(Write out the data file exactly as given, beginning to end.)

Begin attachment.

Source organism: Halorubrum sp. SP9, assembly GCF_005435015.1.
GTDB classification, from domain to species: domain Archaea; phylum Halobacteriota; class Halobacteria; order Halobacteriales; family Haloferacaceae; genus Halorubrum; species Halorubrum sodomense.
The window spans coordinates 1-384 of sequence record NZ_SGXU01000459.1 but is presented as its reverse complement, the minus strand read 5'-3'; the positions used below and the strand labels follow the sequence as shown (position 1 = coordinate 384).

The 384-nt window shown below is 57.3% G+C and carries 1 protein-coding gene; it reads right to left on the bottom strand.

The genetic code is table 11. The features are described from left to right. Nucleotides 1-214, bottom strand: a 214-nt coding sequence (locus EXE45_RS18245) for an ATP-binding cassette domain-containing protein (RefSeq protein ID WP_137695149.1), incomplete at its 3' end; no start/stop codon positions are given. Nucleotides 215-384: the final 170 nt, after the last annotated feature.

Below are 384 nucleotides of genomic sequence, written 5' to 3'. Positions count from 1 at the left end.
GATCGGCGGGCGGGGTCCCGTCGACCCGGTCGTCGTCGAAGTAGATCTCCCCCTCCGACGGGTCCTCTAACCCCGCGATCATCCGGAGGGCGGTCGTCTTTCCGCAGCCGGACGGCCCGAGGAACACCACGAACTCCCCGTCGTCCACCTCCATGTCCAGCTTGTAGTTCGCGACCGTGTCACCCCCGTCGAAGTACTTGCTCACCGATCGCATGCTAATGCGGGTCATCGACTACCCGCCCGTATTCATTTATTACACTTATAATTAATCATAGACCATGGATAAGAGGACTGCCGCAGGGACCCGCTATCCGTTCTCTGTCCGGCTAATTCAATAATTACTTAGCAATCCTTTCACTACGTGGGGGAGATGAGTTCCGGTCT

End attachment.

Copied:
Source organism: Halorubrum sp. SP9, assembly GCF_005435015.1.
GTDB classification, from domain to species: domain Archaea; phylum Halobacteriota; class Halobacteria; order Halobacteriales; family Haloferacaceae; genus Halorubrum; species Halorubrum sodomense.
The window spans coordinates 1-384 of sequence record NZ_SGXU01000459.1 but is presented as its reverse complement, the minus strand read 5'-3'; the positions used below and the strand labels follow the sequence as shown (position 1 = coordinate 384).

The 384-nt window shown below is 57.3% G+C and carries 1 protein-coding gene; it reads right to left on the bottom strand.

The genetic code is table 11. The features are described from left to right. Nucleotides 1-214, bottom strand: a 214-nt coding sequence (locus EXE45_RS18245) for an ATP-binding cassette domain-containing protein (RefSeq protein ID WP_137695149.1), incomplete at its 3' end; no start/stop codon positions are given. Nucleotides 215-384: the final 170 nt, after the last annotated feature.

Below are 384 nucleotides of genomic sequence, written 5' to 3'. Positions count from 1 at the left end.
GATCGGCGGGCGGGGTCCCGTCGACCCGGTCGTCGTCGAAGTAGATCTCCCCCTCCGACGGGTCCTCTAACCCCGCGATCATCCGGAGGGCGGTCGTCTTTCCGCAGCCGGACGGCCCGAGGAACACCACGAACTCCCCGTCGTCCACCTCCATGTCCAGCTTGTAGTTCGCGACCGTGTCACCCCCGTCGAAGTACTTGCTCACCGATCGCATGCTAATGCGGGTCATCGACTACCCGCCCGTATTCATTTATTACACTTATAATTAATCATAGACCATGGATAAGAGGACTGCCGCAGGGACCCGCTATCCGTTCTCTGTCCGGCTAATTCAATAATTACTTAGCAATCCTTTCACTACGTGGGGGAGATGAGTTCCGGTCT